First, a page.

The use of flow cytometry (FCM) for measurable residual disease (MRD) testing in T-cell acute lymphoblastic leukemia (T-ALL) was found to be an effective technique for estimating relapse risk, according to a report in the journal Leukemia.

In most patients with T-ALL, relapse risk can be estimated through MRD analysis based on polymerase chain reaction (PCR). However, an appropriate marker may not be available for some patients for PCR analysis.

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Throughout this study of 274 patients with T-ALL treated with the NOPHO ALL2008 protocol in Europe, concurrent PCR-based MRD (PCR-MRD) and FCM-based MRD (FCM-MRD) analyses were performed for risk assessments. Bone marrow aspirates were obtained for MRD analysis on days 0, 15, and 29 following the start of induction therapy. Additional samples were taken from patients showing intermediate or higher risk based on earlier samplings, with consolidation therapies adjusted accordingly.

More patients (93%) had useful markers for FCM-MRD analysis compared with patients with useful markers for PCR-MRD analysis (84%), with only 0.7% of patients having no suitable marker for either method.

PCR-MRD and FCM-MRD results were highly correlated for double-positive samples, with a Spearman correlation coefficient (r) of 0.85 (P <.0001) on day 15. For day 29 results, r was 0.73 (P <.0001).

The event-free survival rate at 5 years was 74.8% (95% CI, 70%-80%) overall, with a relapse risk of 14.1% (95% CI, 10%-19%). Relapse occurred during follow-up in 35 patients.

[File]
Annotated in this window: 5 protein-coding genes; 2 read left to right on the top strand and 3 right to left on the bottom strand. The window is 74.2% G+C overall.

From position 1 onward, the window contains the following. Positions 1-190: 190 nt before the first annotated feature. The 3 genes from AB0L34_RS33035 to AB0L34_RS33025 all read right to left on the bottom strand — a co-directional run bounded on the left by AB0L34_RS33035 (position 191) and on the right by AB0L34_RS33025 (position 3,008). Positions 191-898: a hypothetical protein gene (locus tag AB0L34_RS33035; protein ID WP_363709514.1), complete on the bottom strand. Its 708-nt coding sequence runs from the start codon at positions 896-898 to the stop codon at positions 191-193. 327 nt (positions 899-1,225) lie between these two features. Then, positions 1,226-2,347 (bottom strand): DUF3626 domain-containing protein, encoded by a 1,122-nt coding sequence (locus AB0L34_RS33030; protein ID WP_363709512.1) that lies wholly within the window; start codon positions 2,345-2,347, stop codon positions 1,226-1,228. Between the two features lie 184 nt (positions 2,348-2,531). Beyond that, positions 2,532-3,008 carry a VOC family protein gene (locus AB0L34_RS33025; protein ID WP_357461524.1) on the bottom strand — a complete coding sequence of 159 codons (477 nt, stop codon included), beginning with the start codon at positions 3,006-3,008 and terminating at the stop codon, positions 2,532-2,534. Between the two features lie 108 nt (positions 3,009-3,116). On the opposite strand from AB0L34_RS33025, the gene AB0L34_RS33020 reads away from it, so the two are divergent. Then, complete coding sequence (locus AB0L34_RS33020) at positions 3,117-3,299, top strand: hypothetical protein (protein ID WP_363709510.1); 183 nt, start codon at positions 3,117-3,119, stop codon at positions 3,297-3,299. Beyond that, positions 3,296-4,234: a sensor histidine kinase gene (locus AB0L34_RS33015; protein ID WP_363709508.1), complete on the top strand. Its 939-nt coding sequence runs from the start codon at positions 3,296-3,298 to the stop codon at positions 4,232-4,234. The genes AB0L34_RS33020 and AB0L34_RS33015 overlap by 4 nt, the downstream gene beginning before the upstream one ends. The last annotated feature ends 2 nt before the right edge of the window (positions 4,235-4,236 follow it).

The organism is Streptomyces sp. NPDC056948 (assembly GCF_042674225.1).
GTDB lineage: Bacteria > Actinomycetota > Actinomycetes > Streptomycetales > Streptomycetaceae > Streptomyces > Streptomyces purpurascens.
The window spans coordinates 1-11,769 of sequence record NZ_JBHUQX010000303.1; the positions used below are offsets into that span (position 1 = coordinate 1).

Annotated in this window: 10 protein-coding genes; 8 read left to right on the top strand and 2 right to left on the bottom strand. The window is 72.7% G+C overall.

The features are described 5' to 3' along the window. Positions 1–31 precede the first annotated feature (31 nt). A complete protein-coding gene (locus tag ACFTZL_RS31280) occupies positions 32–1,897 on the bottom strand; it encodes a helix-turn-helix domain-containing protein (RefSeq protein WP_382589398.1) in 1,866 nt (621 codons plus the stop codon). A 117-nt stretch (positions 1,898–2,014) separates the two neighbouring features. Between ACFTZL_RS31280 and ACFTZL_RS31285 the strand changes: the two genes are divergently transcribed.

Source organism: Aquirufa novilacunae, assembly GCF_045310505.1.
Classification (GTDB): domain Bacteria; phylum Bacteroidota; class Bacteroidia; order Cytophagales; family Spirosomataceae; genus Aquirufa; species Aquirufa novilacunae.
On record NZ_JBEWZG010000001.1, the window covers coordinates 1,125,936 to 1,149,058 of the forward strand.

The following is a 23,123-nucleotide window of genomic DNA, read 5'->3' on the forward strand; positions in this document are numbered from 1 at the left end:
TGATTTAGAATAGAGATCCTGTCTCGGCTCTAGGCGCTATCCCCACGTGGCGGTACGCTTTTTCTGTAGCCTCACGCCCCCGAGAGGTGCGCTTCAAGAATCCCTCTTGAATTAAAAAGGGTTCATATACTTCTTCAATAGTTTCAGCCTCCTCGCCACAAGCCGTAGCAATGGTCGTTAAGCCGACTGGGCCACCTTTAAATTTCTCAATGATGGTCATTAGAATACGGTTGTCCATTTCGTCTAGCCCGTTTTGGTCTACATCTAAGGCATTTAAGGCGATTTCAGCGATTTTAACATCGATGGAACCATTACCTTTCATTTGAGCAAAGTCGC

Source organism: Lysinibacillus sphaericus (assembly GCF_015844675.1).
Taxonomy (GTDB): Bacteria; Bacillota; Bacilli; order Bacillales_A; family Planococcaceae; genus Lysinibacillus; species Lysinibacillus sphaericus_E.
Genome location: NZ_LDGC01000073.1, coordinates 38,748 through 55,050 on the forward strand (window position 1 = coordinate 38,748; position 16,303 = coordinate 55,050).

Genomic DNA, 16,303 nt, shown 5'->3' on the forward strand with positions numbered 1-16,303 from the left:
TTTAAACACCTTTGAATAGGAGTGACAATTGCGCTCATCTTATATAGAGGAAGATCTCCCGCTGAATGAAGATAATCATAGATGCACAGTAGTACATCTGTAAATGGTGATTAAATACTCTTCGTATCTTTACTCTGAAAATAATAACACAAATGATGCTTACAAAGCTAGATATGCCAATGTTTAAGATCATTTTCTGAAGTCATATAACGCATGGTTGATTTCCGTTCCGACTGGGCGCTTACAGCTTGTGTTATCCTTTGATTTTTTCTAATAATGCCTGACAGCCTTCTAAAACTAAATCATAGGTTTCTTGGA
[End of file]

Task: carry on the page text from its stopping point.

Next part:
The hazard ratio (HR) for relapse, adjusted for both age and white blood cell count, was 3.55 (95% CI, 1.4-9.0; P =.008) for patients with an FCM-MRD result of at least 10-3 on day 29 compared with patients with FCM-MRD below 10-3. The comparable HR with a PCR-MRD result of at least 10-3 was 5.6 (95% CI, 2.0-16; P =.001).

Area-under-the-curve analyses gave values of 0.75 for PCR-MRD and 0.67 for FCM-MRD for predicting relapse risk (for 14 relapses in 149 patients; P =.37).

For patients showing day 15 FCM-MRD below 10-4, the incidence of relapse was 2.3% (95% CI, 0%-6.8%).

Overall, FCM-MRD and PCR-MRD results were consistent enough with each other that the authors suggested FCM-MRD may be suitable for risk assessment in T-ALL when PCR-MRD is not an option.

Reference

  1. Modvig S, Madsen HO, Siitonen SM, et al. Minimal residual disease quantification by flow cytometry provides reliable risk stratification in T-cell acute lymphoblastic leukemia [published online December 14, 2018]. Leukemia. doi:10.1038/s41375-018-0307-6